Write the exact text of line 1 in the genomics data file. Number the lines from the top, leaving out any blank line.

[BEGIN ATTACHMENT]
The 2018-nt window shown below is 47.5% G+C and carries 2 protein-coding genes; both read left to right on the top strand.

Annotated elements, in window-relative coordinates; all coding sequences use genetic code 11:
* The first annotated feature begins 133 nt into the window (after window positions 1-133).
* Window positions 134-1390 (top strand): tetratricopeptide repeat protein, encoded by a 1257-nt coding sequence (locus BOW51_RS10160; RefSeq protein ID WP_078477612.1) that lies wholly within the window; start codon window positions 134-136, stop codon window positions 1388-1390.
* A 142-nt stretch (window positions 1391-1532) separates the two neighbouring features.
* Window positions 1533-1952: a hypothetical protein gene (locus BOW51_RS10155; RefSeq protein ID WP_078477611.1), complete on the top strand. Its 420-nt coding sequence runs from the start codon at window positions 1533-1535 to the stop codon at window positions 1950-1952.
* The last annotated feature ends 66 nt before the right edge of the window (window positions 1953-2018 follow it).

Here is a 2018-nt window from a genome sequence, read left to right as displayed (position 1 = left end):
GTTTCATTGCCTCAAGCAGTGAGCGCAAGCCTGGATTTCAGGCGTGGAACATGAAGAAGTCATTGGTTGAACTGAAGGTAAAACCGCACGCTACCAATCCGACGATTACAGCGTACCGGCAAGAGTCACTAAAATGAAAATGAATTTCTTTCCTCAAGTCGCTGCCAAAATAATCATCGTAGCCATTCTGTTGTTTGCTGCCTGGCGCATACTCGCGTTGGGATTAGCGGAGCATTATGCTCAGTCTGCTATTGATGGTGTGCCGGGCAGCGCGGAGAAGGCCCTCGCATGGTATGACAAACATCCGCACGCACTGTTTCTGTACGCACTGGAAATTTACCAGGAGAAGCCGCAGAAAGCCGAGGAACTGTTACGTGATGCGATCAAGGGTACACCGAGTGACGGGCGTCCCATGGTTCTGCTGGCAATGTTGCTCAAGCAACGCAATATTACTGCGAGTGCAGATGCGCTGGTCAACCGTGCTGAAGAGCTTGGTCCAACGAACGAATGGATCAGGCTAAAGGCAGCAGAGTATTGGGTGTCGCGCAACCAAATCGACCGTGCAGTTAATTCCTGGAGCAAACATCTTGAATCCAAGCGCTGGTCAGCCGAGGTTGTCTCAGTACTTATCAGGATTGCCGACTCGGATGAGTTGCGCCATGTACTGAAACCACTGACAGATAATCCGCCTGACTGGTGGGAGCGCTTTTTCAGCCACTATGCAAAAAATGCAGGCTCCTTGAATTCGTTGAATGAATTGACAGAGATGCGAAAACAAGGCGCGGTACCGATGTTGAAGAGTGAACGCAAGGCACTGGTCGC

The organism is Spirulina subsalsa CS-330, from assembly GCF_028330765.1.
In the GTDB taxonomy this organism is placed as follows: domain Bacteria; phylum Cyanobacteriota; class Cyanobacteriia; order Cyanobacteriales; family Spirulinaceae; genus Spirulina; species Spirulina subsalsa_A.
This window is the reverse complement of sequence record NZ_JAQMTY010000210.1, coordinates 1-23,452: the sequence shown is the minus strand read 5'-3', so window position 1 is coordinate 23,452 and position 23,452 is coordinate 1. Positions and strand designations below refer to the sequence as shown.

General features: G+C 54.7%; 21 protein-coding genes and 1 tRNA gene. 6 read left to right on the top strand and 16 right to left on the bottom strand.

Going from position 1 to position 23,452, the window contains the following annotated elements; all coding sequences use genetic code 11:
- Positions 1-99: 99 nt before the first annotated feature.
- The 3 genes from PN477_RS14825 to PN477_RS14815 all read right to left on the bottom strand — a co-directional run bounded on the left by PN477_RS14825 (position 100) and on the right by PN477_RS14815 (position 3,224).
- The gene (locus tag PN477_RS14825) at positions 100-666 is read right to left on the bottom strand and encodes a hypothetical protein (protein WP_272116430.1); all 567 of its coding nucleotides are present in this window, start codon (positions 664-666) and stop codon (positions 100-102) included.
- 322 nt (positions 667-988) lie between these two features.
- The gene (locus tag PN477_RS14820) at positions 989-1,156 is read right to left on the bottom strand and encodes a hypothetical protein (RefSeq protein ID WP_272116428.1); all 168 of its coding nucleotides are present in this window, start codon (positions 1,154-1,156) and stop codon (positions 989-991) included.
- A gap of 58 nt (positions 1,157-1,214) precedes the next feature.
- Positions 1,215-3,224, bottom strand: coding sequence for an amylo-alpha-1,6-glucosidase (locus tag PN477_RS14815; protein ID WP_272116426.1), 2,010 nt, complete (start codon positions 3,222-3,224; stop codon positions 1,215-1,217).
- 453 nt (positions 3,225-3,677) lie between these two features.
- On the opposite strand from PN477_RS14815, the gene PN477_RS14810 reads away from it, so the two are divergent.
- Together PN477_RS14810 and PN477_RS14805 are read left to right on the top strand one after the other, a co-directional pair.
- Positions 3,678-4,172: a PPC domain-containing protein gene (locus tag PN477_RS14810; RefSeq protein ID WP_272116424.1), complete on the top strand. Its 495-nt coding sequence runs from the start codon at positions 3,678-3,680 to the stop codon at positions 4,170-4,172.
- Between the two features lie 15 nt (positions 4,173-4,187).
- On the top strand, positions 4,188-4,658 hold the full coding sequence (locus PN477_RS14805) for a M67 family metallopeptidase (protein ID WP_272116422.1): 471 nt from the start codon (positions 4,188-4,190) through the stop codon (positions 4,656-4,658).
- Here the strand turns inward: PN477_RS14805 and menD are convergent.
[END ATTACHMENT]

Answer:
The 2018-nt window shown below is 47.5% G+C and carries 2 protein-coding genes; both read left to right on the top strand.